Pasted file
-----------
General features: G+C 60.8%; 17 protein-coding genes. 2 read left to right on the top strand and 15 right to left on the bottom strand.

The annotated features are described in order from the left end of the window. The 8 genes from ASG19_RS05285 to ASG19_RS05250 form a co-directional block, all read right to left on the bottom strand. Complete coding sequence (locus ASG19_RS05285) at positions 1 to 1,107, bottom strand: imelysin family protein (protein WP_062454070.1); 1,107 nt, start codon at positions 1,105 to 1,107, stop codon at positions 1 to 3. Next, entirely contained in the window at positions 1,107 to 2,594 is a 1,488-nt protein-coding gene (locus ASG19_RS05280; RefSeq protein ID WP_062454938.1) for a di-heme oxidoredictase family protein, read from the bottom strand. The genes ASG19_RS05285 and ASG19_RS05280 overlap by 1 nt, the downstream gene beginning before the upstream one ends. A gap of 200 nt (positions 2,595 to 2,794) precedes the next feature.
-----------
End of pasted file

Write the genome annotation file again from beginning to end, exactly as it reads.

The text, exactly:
General features: G+C 60.8%; 17 protein-coding genes. 2 read left to right on the top strand and 15 right to left on the bottom strand.

The annotated features are described in order from the left end of the window. The 8 genes from ASG19_RS05285 to ASG19_RS05250 form a co-directional block, all read right to left on the bottom strand. Complete coding sequence (locus ASG19_RS05285) at positions 1 to 1,107, bottom strand: imelysin family protein (protein WP_062454070.1); 1,107 nt, start codon at positions 1,105 to 1,107, stop codon at positions 1 to 3. Next, entirely contained in the window at positions 1,107 to 2,594 is a 1,488-nt protein-coding gene (locus ASG19_RS05280; RefSeq protein ID WP_062454938.1) for a di-heme oxidoredictase family protein, read from the bottom strand. The genes ASG19_RS05285 and ASG19_RS05280 overlap by 1 nt, the downstream gene beginning before the upstream one ends. A gap of 200 nt (positions 2,595 to 2,794) precedes the next feature.